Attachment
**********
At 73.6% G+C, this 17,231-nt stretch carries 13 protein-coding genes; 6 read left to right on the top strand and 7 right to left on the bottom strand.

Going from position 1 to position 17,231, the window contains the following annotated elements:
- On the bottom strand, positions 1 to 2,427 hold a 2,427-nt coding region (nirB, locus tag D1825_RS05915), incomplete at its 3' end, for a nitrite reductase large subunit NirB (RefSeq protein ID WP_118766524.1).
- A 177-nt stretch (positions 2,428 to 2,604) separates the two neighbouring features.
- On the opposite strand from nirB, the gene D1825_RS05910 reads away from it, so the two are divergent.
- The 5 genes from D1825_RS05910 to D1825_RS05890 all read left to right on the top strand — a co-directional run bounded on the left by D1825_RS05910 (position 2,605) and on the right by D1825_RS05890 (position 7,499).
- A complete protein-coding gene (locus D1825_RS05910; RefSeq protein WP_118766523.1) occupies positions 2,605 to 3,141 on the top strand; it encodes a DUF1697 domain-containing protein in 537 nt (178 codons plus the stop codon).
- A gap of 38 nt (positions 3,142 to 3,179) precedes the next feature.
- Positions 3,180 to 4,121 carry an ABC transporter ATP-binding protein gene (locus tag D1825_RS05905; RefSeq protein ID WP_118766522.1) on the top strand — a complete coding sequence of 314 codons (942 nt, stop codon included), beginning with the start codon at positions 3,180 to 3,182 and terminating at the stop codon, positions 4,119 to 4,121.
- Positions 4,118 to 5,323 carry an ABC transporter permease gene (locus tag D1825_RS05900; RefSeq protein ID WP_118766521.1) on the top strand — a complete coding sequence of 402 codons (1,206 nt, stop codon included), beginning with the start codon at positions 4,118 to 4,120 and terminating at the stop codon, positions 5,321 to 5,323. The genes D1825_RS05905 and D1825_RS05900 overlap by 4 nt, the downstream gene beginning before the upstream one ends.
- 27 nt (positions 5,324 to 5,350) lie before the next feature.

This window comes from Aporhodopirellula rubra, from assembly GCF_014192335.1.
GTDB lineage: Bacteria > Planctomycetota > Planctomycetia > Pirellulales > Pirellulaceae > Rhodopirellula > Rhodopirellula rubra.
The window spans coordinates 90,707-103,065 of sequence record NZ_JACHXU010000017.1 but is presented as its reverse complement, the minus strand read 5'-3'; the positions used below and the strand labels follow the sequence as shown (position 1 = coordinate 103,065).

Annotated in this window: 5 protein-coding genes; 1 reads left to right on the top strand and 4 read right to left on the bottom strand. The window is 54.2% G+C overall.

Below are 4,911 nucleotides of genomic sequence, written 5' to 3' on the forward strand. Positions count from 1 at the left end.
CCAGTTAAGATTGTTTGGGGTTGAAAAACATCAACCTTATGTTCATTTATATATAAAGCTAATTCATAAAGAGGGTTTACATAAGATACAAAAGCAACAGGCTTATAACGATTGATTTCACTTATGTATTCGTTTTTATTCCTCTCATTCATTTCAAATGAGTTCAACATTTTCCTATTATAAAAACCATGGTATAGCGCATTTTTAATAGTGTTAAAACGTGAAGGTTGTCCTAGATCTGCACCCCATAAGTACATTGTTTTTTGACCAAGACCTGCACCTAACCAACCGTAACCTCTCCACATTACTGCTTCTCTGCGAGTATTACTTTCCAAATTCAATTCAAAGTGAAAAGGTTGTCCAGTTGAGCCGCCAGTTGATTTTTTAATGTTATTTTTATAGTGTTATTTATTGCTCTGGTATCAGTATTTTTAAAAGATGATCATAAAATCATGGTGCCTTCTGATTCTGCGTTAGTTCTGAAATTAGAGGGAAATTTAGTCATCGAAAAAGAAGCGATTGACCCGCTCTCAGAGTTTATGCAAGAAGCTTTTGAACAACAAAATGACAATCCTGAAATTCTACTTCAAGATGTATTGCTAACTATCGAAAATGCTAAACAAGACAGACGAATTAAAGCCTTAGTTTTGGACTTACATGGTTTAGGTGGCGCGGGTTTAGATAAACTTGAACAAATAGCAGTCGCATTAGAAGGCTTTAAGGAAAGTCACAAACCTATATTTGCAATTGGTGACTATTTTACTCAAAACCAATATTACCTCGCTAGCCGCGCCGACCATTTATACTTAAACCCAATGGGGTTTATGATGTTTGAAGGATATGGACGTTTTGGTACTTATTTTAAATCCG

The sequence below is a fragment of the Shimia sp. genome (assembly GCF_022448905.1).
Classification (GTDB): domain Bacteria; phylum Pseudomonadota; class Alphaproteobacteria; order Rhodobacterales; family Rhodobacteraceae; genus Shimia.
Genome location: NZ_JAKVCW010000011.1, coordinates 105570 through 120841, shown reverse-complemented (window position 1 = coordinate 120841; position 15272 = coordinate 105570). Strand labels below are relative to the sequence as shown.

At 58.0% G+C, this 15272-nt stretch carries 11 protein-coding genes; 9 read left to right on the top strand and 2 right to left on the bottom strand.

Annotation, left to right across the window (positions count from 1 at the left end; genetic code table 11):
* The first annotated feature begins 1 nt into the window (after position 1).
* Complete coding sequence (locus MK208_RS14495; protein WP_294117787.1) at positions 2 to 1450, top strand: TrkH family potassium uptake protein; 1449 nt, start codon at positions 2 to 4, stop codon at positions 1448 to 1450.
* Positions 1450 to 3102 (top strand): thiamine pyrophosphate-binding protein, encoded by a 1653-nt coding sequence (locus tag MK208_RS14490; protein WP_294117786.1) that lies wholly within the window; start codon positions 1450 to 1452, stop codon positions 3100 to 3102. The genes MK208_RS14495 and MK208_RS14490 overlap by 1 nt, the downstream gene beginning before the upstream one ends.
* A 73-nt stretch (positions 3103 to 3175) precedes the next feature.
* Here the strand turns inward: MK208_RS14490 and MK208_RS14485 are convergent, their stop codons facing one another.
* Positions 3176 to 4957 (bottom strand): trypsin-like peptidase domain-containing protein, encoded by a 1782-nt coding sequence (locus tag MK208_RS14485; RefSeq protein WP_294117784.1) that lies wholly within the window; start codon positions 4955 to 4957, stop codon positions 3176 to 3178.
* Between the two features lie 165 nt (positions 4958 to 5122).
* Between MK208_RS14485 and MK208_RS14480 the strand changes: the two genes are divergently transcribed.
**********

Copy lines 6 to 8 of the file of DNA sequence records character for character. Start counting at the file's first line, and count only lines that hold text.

- The 5 genes from D1825_RS05910 to D1825_RS05890 all read left to right on the top strand — a co-directional run bounded on the left by D1825_RS05910 (position 2,605) and on the right by D1825_RS05890 (position 7,499).
- A complete protein-coding gene (locus D1825_RS05910; RefSeq protein WP_118766523.1) occupies positions 2,605 to 3,141 on the top strand; it encodes a DUF1697 domain-containing protein in 537 nt (178 codons plus the stop codon).
- A gap of 38 nt (positions 3,142 to 3,179) precedes the next feature.